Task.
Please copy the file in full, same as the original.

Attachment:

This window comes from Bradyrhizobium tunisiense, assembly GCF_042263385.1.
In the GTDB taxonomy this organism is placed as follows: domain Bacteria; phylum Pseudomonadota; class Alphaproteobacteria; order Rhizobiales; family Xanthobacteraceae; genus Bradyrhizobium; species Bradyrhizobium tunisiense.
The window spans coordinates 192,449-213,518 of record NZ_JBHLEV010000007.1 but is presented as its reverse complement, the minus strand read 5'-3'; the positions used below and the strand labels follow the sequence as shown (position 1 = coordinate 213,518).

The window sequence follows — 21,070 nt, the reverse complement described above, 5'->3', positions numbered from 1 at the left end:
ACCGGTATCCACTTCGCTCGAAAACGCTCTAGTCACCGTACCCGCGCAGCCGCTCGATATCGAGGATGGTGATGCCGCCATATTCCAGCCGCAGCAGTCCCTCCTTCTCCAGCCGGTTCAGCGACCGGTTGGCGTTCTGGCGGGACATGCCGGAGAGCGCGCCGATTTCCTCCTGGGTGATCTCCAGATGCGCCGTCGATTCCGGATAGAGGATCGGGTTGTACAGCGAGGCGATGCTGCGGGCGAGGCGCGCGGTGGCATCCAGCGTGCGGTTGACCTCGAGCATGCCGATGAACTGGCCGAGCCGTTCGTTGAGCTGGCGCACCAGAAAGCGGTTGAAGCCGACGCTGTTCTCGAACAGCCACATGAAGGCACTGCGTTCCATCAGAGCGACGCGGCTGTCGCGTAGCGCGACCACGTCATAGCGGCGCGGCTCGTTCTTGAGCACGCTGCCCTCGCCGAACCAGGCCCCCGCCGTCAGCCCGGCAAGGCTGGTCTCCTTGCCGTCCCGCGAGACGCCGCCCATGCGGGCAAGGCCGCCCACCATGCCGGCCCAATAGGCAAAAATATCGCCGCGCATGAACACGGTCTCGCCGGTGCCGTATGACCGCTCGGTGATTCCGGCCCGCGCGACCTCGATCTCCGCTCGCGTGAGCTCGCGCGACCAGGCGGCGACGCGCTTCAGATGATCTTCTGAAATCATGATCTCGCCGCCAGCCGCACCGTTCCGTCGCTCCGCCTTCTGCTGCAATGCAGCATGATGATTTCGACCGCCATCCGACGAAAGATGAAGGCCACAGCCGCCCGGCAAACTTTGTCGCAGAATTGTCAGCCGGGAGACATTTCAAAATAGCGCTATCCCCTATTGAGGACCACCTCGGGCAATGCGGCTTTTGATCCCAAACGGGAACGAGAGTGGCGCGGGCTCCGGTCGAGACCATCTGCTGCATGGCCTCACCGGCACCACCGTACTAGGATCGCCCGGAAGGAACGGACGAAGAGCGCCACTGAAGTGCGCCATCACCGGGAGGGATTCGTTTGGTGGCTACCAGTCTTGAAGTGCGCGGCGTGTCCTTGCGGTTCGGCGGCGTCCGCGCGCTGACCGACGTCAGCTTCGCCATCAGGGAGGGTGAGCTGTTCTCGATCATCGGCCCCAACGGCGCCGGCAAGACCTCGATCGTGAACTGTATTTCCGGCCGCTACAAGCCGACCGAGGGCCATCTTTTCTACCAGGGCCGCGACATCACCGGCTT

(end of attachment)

This window comes from Bradyrhizobium tunisiense, assembly GCF_042263385.1.
In the GTDB taxonomy this organism is placed as follows: domain Bacteria; phylum Pseudomonadota; class Alphaproteobacteria; order Rhizobiales; family Xanthobacteraceae; genus Bradyrhizobium; species Bradyrhizobium tunisiense.
The window spans coordinates 192,449-213,518 of record NZ_JBHLEV010000007.1 but is presented as its reverse complement, the minus strand read 5'-3'; the positions used below and the strand labels follow the sequence as shown (position 1 = coordinate 213,518).

The window sequence follows — 21,070 nt, the reverse complement described above, 5'->3', positions numbered from 1 at the left end:
ACCGGTATCCACTTCGCTCGAAAACGCTCTAGTCACCGTACCCGCGCAGCCGCTCGATATCGAGGATGGTGATGCCGCCATATTCCAGCCGCAGCAGTCCCTCCTTCTCCAGCCGGTTCAGCGACCGGTTGGCGTTCTGGCGGGACATGCCGGAGAGCGCGCCGATTTCCTCCTGGGTGATCTCCAGATGCGCCGTCGATTCCGGATAGAGGATCGGGTTGTACAGCGAGGCGATGCTGCGGGCGAGGCGCGCGGTGGCATCCAGCGTGCGGTTGACCTCGAGCATGCCGATGAACTGGCCGAGCCGTTCGTTGAGCTGGCGCACCAGAAAGCGGTTGAAGCCGACGCTGTTCTCGAACAGCCACATGAAGGCACTGCGTTCCATCAGAGCGACGCGGCTGTCGCGTAGCGCGACCACGTCATAGCGGCGCGGCTCGTTCTTGAGCACGCTGCCCTCGCCGAACCAGGCCCCCGCCGTCAGCCCGGCAAGGCTGGTCTCCTTGCCGTCCCGCGAGACGCCGCCCATGCGGGCAAGGCCGCCCACCATGCCGGCCCAATAGGCAAAAATATCGCCGCGCATGAACACGGTCTCGCCGGTGCCGTATGACCGCTCGGTGATTCCGGCCCGCGCGACCTCGATCTCCGCTCGCGTGAGCTCGCGCGACCAGGCGGCGACGCGCTTCAGATGATCTTCTGAAATCATGATCTCGCCGCCAGCCGCACCGTTCCGTCGCTCCGCCTTCTGCTGCAATGCAGCATGATGATTTCGACCGCCATCCGACGAAAGATGAAGGCCACAGCCGCCCGGCAAACTTTGTCGCAGAATTGTCAGCCGGGAGACATTTCAAAATAGCGCTATCCCCTATTGAGGACCACCTCGGGCAATGCGGCTTTTGATCCCAAACGGGAACGAGAGTGGCGCGGGCTCCGGTCGAGACCATCTGCTGCATGGCCTCACCGGCACCACCGTACTAGGATCGCCCGGAAGGAACGGACGAAGAGCGCCACTGAAGTGCGCCATCACCGGGAGGGATTCGTTTGGTGGCTACCAGTCTTGAAGTGCGCGGCGTGTCCTTGCGGTTCGGCGGCGTCCGCGCGCTGACCGACGTCAGCTTCGCCATCAGGGAGGGTGAGCTGTTCTCGATCATCGGCCCCAACGGCGCCGGCAAGACCTCGATCGTGAACTGTATTTCCGGCCGCTACAAGCCGACCGAGGGCCATCTTTTCTACCAGGGCCGCGACATCACCGGCTT